Technical Paper

Knock Behavior of a Lean-Burn, H2 and CO Enhanced, SI Gasoline Engine Concept

Experiments were performed to identify the knock trends of lean hydrocarbon-air mixtures, and such mixtures enhanced with hydrogen (H2) and carbon monoxide (CO). These enhanced mixtures simulated 15% and 30% of the engine's gasoline being reformed in a plasmatron fuel reformer [1]. Knock trends were determined by measuring the octane number (ON) of the primary reference fuel (mixture of isooctane and n-heptane) supplied to the engine that just produced audible knock. Experimental results show that leaner operation does not decrease the knock tendency of an engine under conditions where a fixed output torque is maintained; rather it slightly increases the octane requirement. The knock tendency does decrease with lean operation when the intake pressure is held constant, but engine torque is then reduced.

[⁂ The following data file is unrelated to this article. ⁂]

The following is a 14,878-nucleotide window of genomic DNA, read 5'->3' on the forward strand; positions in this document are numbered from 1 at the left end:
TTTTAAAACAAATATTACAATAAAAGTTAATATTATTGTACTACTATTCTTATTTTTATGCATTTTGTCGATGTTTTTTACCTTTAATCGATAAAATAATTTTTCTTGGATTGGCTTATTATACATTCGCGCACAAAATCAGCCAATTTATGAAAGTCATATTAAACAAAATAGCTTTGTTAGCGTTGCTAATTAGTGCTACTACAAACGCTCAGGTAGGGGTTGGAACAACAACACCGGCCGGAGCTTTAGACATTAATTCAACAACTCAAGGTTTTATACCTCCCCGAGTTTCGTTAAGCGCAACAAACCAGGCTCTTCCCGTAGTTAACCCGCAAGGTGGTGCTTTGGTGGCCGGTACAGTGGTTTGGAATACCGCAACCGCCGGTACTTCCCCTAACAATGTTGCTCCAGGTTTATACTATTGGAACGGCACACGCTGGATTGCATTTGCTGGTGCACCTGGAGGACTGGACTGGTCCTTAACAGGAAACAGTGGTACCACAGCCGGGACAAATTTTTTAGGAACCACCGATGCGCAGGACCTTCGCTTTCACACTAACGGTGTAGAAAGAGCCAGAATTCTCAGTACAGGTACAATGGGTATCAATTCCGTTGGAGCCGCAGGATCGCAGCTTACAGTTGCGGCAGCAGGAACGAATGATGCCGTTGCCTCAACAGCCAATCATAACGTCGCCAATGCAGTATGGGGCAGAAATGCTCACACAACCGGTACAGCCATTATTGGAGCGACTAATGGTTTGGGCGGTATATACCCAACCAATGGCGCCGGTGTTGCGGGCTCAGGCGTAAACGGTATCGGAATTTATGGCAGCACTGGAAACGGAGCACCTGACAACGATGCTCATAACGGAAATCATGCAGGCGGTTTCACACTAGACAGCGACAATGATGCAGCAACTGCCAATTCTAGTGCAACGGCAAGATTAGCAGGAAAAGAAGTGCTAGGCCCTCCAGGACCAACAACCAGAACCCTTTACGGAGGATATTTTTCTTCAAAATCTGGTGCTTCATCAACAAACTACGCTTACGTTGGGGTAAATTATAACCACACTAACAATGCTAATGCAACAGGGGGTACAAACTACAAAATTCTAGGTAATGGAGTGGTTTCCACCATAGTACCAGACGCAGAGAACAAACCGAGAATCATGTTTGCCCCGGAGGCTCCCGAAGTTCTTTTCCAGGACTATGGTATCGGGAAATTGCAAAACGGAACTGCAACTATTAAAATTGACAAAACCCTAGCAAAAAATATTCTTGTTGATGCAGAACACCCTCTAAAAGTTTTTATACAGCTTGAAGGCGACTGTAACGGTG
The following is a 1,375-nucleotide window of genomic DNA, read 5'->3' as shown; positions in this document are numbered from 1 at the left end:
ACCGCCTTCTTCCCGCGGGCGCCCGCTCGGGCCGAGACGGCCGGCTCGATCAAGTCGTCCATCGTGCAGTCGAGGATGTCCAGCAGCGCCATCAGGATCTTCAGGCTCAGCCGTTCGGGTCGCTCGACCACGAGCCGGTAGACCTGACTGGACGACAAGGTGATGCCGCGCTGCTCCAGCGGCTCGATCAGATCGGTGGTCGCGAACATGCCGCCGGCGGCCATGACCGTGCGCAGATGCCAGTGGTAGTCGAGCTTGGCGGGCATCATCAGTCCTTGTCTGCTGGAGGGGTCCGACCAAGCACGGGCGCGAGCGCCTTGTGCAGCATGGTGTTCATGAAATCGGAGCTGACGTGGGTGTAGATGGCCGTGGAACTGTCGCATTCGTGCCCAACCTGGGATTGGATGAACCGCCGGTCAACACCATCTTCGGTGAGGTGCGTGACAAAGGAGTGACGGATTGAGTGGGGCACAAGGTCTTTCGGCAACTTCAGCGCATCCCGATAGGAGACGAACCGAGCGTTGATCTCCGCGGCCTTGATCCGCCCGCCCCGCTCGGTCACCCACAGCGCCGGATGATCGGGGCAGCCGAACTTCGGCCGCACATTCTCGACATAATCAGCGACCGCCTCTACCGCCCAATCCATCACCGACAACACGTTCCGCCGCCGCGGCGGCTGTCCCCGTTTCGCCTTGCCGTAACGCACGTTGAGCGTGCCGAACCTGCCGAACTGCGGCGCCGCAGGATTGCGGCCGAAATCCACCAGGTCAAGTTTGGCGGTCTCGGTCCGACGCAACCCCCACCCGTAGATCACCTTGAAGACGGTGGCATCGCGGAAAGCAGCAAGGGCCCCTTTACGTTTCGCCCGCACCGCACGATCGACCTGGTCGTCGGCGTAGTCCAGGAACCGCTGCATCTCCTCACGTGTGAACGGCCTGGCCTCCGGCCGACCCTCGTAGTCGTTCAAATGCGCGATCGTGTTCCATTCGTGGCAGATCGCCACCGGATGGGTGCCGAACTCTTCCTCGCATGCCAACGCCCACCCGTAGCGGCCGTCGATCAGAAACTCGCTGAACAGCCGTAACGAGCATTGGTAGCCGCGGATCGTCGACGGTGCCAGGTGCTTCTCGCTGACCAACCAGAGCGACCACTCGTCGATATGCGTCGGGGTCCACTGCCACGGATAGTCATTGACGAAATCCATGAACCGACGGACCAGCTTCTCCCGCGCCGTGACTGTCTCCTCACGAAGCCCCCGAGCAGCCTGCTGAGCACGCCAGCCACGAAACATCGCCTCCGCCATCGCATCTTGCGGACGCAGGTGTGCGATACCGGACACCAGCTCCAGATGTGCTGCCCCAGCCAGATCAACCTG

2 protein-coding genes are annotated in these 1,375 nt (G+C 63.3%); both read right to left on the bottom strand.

Technical Paper

Lean SI Engines: The role of combustion variability in defining lean limits

Previous research has shown the potential benefits of running an engine with excess air. The challenges of running lean have also been identified, but not all of them have been fundamentally explained. Under high dilution levels, a lean limit is reached where combustion becomes unstable, significantly deteriorating drivability and engine efficiency, thus limiting the full potential of lean combustion. This paper expands the understanding of lean combustion by explaining the fundamentals behind this rapid rise in combustion variability and how this instability can be reduced. A flame entrainment combustion model was used to explain the fundamentals behind the observed combustion behavior in a comprehensive set of lean gasoline and hydrogen-enhanced cylinder pressure data in an SI engine. The data covered a wide range of operating conditions including different compression ratios, loads, types of dilution, fuels including levels of hydrogen enhancement, and levels of turbulence.
Technical Paper

Lean-Burn Characteristics of a Gasoline Engine Enriched with Hydrogen Plasmatron Fuel Reformer